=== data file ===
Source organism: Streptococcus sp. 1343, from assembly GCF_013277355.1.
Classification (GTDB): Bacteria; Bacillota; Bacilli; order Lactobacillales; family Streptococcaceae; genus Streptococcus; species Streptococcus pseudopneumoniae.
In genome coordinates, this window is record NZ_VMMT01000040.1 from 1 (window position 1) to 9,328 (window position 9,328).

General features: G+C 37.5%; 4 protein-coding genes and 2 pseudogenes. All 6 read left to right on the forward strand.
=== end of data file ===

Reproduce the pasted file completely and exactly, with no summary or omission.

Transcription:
Source organism: Streptococcus sp. 1343, from assembly GCF_013277355.1.
Classification (GTDB): Bacteria; Bacillota; Bacilli; order Lactobacillales; family Streptococcaceae; genus Streptococcus; species Streptococcus pseudopneumoniae.
In genome coordinates, this window is record NZ_VMMT01000040.1 from 1 (window position 1) to 9,328 (window position 9,328).

General features: G+C 37.5%; 4 protein-coding genes and 2 pseudogenes. All 6 read left to right on the forward strand.